Vacations have this mythology of being stress free and completely rejuvenating. When I was single and had no constraints, that was probably more true. I took months long trips through Europe and the US. Now, however, there are children to wrangle, logistics to arrange, and a partner with whom to partner. Before, I would not have gotten up pre dawn unless I was trying to catch the sunrise or I just stayed up all night. Now, the idea of staying up all night is funny and my wake-up is often dictated by my son who precedes the sun. This is all more work, but it is also very rewarding to see the joy and shared experiences that help form the core of family stories.
Category Archives: Communication
Sunday evening was a case study in the less constructive tone of voice issues that my children and I bring to the table. My son is experimenting with a forceful “No.” My daughter is experimenting with things she is getting at school. I add in an angry and frustrated tone when I reach my point of overwhelmed. Together, these tones mix to create a lot of hurt feelings. I really need to work on mine while helping the kids out of theirs. Hard work!
One of my biggest take aways from the faculty and parent meeting at my school was that it forced me to realize that my daughter would be entering school with students whose parents had not sheltered them much or at all from the recent events. As Friday unfolded, it was clear that my wife and I were preoccupied with the news. It was an amazing blessing to have my mom here to help during the day of lockdown that ensued. We spent the entire day inside as tweets and facebook posts kept us updated on the search and the status of friends in the area. When my son went down for a nap, my wife and I talked with our daughter about Monday and the events going on that were keeping us inside on a perfectly nice spring day. She listened and asked good questions, and she expressed her upsetness at someone making such bad choices and hurting people. As expected, she also had a lot of difficulty with the 8 year-old boy’s death. Friday’s conversation is, of course, only the beginning of helping her deal with this situation. She will process and react. One of the hardest conversations to date with my children. I did go through this with my homerooms during both 9/11 and the Haitian earthquake. This post is not too coherent, but that is a reflection of this last week’s events. I am thankful for the friends and family who have kept connected during this time. I am so thankful for my wife and that my mother is here in town. I am so thankful that my kids are awesome and wonderful and alive.
Friday, I got home from the crazy commute to and from work on a snowy day. I was in one piece, though a little ragged around the edges. As wearing as the day had been, I knew that my wife was probably at the end of her rope with the kids. Her school and my daughter’s school were both cancelled, so she was home all day with bouncy but too ill to play outside kids. Also, my wife had really hoped to get into her school to pick up some things. I knew I was probably walking into the crazy that would make my school day look like a calm picnic in the park.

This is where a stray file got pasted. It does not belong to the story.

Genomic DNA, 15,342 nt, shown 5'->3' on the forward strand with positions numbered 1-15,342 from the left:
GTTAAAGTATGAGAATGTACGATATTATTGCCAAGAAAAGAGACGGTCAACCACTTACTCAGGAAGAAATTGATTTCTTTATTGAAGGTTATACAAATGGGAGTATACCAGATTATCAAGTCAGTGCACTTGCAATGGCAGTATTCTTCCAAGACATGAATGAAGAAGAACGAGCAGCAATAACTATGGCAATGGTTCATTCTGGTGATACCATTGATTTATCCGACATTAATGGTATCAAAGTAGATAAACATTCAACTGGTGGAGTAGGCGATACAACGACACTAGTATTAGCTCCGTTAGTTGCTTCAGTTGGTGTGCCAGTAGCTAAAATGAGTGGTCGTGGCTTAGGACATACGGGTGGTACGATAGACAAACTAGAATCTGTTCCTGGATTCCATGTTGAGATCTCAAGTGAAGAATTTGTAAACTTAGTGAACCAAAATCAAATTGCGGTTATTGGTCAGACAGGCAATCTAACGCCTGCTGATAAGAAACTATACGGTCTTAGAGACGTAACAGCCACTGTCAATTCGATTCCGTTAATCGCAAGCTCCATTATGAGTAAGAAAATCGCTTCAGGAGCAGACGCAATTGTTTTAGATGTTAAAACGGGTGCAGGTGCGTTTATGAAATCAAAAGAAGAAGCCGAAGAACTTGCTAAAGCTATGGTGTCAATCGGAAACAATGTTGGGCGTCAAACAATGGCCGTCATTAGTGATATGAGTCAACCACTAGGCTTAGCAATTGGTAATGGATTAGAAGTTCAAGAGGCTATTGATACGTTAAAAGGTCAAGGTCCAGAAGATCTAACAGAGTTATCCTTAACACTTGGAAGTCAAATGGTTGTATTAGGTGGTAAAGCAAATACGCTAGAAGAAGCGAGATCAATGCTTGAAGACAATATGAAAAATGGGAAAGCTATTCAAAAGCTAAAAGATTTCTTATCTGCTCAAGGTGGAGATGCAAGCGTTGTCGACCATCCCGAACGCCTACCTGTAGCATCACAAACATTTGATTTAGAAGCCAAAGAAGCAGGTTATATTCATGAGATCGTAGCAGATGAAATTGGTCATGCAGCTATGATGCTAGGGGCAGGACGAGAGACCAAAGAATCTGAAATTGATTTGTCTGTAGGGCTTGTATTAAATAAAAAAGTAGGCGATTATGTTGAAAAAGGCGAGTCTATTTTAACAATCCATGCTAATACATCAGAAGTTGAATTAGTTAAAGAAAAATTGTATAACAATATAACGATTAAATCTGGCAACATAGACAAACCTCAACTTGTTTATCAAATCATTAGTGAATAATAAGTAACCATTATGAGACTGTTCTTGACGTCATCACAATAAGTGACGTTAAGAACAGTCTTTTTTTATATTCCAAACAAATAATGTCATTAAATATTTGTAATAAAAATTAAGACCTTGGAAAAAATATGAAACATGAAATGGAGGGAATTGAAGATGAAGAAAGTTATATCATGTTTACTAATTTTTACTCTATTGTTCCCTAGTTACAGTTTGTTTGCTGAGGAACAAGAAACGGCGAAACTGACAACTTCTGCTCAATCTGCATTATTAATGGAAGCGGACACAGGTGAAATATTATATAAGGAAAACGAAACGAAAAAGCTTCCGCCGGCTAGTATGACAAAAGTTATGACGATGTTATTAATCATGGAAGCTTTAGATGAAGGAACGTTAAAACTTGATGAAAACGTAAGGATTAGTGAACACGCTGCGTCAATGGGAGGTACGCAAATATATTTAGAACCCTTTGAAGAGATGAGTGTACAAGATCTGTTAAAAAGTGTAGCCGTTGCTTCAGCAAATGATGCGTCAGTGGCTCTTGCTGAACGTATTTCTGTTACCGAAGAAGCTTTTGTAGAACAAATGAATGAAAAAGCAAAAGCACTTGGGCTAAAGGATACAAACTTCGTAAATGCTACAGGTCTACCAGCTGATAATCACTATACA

And I did. My daughter was bouncing around the house, and my son was crying whenever my wife got out of range. We worked together to get through dinner and bed time. In these moments, as challenging as they are, we do get a peak into how our relationship is doing. When we are not doing well, these moments are absolute torture, but when we are doing better, we can support each other and make it through together. Friday was one of those instances. Neither of us wanted to deal, but together we made it work.
My workflow for this blog has been to write a post scheduled to post the next night. I do this from my desktop computer. Unfortunately my home network is flaking out. I’ll bust out the iPad if I can’t solve the problem tonight, but this is from my phone. Not sustainable.
My son has an emphatic, “No.” It starts high and moves down but maintains a full volume throughout. The effect is clearly, “What a crazy idea that you have just proposed, and thanks for never wasting my time with it or anything like it ever again.” He has worn that word out for everyone but, apparently, himself.
Just a few days ago, he finally figured out the yes word. His yes includes that hard to pronounce s. It is very clear and even a little elongated. Yess. Not a snake hissing or evil villain, but very clear. He will even correct my yeah to a yes. He genuinely seems to take pleasure in saying the word. It comes with a smile. I am not sure he could ever wear out this new-found word.
My daughter loves to talk. She talks to people, to things, and to a host of imaginary children and students. For all of that, communication is still a fledgling skill.
On Wednesday, there was some miscommunication between my wife, my daughter’s teacher, and my daughter. Being told that Mommy was picking her up at the end of the day by the teacher, my daughter was fairly upset to find that it was her regular carpool. With awesome support from the kids and adults in the car and some pretty hard work on her part, she managed to turn it around and inundate me with stories as we drove to pick up her ill brother.
I am confident that the immense volume of language pouring from my daughter’s mouth and her intense desire to direct it at others will transform over time into clear and balanced communication.